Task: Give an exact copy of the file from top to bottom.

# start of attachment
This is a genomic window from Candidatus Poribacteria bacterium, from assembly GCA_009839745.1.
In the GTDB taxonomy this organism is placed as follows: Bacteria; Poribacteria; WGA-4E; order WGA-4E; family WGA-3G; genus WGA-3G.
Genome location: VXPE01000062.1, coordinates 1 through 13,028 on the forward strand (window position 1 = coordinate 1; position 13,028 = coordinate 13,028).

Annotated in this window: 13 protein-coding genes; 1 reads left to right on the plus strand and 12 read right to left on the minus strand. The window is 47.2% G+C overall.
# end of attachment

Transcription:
This is a genomic window from Candidatus Poribacteria bacterium, from assembly GCA_009839745.1.
In the GTDB taxonomy this organism is placed as follows: Bacteria; Poribacteria; WGA-4E; order WGA-4E; family WGA-3G; genus WGA-3G.
Genome location: VXPE01000062.1, coordinates 1 through 13,028 on the forward strand (window position 1 = coordinate 1; position 13,028 = coordinate 13,028).

Annotated in this window: 13 protein-coding genes; 1 reads left to right on the plus strand and 12 read right to left on the minus strand. The window is 47.2% G+C overall.